This story begins seven years ago, with an act of faith.
“I’m going to plant that red buckeye seed today,” I told Tom. Caught in my voice was that thin blade of iron resolution usually reserved for the worst tasks, like sweeping mounds of wet leaves off the decks.
I had put it off for two days. My mentor, forester Jim Smith, had given me the seed. He has devoted himself to propagating native plants in Georgia, and he loves red buckeyes.
I knew exactly where I wanted to plant this seed, and the sun was out, a perfect day for planting. I like digging in the dirt.
But, I procrastinated because I am inept. I don’t actually know how to plant a tree seed. I’m terrible with plants and I have never grown a tree other than an indoor ficus, which is nearly indestructible.
I shouldered my shovel and picked up the bag with the seed. It was wrapped in wet paper towel, a bit of soil still clinging to it from the nursery where Jim had let it spend the winter with its brethren. A really large seed, and already with a thick sprout cracking the shell of protection.
The wind had a pretty good gust-head going, just enough to keep your coat firmly zipped. Somewhere in the hawk heights, a heavy half-fallen branch rubbed against a nearby trunk, squeaking like a rusty door hinge. The soil mooshed underfoot with yesterday’s rains, and a woodpecker trilled.
I stood for a moment to appreciate winter’s leafless view of the half-dozen mountains that surround us. I love my adopted home of North Georgia, and I was so glad to plant a seed that would become one of its trees.
With any luck, the tree will outlive me by decades. Hummingbirds will sup from its flowers long after no one in these mountains knows my name.
The Southern Appalachians are among the oldest mountains on the planet, and their softened aged peaks absorb my troubles like a toothless great-grandma.
Trees comfort me, too. At our family home in Ohio where I grew up, big maples shaded the house, a huge pine tree took on Christmas lights every year, a magnolia bloomed every June, weeping willows lined the creek bank. All around our house were deep woods, where I climbed and played for many hours.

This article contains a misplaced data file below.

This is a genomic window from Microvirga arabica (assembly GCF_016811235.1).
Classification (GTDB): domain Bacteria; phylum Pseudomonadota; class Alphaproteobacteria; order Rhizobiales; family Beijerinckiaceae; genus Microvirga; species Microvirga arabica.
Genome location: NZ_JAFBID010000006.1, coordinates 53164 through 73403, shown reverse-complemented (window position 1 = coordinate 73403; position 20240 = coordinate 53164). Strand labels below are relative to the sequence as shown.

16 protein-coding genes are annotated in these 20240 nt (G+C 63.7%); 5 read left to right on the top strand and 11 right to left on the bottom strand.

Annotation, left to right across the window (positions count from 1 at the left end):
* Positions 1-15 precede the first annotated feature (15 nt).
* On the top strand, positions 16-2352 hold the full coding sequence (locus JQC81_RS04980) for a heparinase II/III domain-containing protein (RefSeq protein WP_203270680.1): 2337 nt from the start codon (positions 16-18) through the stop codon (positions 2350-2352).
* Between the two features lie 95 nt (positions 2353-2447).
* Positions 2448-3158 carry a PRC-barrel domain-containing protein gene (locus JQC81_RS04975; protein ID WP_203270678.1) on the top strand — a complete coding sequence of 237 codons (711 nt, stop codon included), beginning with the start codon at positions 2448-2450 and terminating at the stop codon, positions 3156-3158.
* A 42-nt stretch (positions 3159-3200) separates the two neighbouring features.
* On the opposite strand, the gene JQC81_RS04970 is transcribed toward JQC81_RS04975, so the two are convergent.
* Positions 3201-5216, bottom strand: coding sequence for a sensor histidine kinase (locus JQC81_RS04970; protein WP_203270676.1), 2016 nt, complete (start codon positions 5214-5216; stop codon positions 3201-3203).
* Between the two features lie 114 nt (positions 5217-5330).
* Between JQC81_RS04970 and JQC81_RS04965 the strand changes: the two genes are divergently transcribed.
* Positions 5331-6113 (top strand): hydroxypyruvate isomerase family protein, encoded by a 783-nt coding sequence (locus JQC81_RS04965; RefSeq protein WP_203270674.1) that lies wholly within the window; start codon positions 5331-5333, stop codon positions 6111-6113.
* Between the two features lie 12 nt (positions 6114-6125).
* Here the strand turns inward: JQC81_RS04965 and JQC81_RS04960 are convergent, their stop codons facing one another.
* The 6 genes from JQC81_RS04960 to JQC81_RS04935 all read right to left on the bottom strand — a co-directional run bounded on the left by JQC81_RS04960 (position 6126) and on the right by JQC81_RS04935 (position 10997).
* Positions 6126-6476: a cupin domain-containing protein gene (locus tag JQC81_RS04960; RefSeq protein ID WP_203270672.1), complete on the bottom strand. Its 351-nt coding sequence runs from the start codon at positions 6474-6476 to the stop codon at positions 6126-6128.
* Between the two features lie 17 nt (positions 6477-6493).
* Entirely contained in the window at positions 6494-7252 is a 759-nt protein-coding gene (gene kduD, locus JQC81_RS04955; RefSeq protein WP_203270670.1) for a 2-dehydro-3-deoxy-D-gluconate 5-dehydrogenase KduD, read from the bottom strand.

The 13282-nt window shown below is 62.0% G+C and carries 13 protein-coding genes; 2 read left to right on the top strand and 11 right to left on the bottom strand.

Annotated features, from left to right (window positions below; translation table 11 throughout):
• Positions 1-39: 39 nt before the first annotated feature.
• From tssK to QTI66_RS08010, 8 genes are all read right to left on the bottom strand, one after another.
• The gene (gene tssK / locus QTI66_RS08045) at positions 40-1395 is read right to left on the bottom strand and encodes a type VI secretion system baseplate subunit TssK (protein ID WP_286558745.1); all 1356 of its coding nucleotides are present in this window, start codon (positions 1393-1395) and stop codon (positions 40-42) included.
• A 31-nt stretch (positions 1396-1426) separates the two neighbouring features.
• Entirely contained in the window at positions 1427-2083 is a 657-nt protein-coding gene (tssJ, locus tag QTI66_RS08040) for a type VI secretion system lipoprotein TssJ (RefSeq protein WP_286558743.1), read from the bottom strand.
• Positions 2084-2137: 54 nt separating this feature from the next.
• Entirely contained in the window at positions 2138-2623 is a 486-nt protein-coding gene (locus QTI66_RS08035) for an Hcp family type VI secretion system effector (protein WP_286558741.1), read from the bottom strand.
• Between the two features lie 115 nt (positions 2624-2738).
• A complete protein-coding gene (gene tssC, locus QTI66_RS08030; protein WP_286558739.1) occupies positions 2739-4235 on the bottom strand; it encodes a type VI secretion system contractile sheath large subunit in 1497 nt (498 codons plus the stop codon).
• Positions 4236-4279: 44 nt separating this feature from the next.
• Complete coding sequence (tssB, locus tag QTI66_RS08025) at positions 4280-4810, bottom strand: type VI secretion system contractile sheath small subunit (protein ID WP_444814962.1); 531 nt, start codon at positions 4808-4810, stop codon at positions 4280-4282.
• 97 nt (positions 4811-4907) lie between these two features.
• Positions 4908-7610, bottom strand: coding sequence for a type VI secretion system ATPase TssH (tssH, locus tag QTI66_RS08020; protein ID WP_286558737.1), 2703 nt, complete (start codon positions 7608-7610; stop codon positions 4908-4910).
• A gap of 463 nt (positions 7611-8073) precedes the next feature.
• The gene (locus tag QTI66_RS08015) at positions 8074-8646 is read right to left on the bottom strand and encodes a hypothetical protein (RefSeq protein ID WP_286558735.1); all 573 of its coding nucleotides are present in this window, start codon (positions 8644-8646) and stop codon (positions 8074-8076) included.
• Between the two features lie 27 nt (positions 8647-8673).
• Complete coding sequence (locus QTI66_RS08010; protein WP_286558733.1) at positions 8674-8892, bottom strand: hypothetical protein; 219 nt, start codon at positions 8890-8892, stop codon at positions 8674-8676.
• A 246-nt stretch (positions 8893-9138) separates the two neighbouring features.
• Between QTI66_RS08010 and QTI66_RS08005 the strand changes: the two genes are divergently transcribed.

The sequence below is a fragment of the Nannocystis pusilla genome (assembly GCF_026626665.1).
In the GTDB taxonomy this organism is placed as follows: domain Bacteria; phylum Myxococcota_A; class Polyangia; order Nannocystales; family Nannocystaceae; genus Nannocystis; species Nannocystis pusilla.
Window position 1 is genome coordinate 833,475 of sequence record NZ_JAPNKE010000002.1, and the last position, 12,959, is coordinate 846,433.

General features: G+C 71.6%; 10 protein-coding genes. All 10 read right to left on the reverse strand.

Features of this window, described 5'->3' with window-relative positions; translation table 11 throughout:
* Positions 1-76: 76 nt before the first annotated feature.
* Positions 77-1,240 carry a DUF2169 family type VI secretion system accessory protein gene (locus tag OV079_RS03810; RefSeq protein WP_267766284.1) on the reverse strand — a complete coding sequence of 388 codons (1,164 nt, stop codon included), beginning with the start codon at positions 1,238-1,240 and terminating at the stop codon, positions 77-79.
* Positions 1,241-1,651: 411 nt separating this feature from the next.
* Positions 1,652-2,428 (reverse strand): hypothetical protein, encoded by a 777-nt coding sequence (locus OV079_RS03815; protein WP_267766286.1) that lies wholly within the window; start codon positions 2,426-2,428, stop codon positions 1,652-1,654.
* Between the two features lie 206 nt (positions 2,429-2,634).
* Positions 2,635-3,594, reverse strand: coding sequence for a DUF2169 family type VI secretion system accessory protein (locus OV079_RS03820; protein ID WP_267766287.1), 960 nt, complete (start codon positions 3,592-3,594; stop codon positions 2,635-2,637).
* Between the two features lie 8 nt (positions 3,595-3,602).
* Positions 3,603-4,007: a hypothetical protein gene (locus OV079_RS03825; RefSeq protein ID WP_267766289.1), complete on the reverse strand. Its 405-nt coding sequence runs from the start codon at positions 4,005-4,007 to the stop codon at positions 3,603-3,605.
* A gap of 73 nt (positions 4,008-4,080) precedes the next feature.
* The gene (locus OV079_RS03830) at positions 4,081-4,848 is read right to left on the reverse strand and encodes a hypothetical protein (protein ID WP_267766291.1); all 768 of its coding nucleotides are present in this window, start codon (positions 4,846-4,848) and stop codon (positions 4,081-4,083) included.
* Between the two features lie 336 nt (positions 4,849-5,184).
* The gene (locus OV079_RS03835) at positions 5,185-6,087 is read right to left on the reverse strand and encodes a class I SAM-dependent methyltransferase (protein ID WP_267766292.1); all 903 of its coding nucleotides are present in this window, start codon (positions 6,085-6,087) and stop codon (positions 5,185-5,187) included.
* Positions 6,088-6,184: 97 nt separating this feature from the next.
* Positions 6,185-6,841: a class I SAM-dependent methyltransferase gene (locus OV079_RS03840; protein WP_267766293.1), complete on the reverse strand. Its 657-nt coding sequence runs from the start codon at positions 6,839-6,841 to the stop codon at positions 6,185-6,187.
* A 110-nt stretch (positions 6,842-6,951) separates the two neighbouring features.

I recalled with a smile the story that my sister Ann tells:
“One day after I had left home, I was visiting Mom and Dad, sitting on the patio. And as I soaked in the beauty of the place, I noticed how huge all of the maple trees were, providing lots of lovely shade.
“Then I remembered being young and watching Dad plant this little stalk with a few leaves sticking on it. Dad explained that in ten or fifteen years it would be a beautiful big tree. And I thought, ‘Ten or fifteen years! Why bother?’
“But there I was, twenty years later, and there was this big beautiful tree, just like he said, sitting in front of the house that they had made from their dreams.”
It is an act of faith, to plant a tree.
The spot I had in mind for the seed is safely away from cars but still prominently next to the street, on the highest area of our lot. I imagined giving directions in a few years: “We have a red buckeye right out front – you can’t miss it.”
But as I began to clear the dead leaves and small stones from the area, I saw a root protruding. Two or three fingers thick, and not at the foot of any big trees, so it must have extended at least a dozen feet from the trunk. Several other thinner roots stuck out a few inches further in.
Would my little red buckeye be throttled before it even has a chance to take root?
I dropped to my knees and began to scour the soil with my hands. Dozens of steel-hard nuts from that oak, chunks of glinting mica and white marble, and more roots, hairy and twisted…. Suddenly this plot of land looked like a minefield for my innocent seed. A hostile environment… and the weeds hadn’t even sprouted yet.
I started worrying like I was pregnant. Where would it be safe? From cold, wind, other trees, animals, cars…? I paced around the front.
Our yard is not really a yard, to speak of – our community does not have lawns, only woods and whatever can pass as wilderness landscaping, with native plants only. Most of our lot slopes steeply, and I feared the red buckeye would wash away in the next heavy rain.
Anxieties piled on. Putting this baby seed under the soil – burying it in the dark dirt. Buried alive! “Won’t it be scared??” I think childishly.
It’s only February… and even though we’re in the South, snow and ice can still hit suddenly. Well, Jim Smith had assured me that it would be fine even if we had a snow and a freeze yet.
Deer devour great swatches of young tender sprouts and leaves… but, they don’t eat red buckeye, probably because it’s toxic. The seed is a tough thing, clearly able to take care of itself.
I noticed, then, the ornately budded moss that carpets the chunk of white marble. Life persists.
I dug the hole, cradled the seed into it, and held my hands over it in a Reiki prayer. The wind picked up, making dead leaves dance, and a little circle of them gathered around the hole.
I scooped up the clods of red dirt, patted it around the seed, smoothed it over, and hoped for the best.
I watched and waited. Weeks went by. No sign of the seedling.
[Continued tomorrow. Today’s penny is a 2009]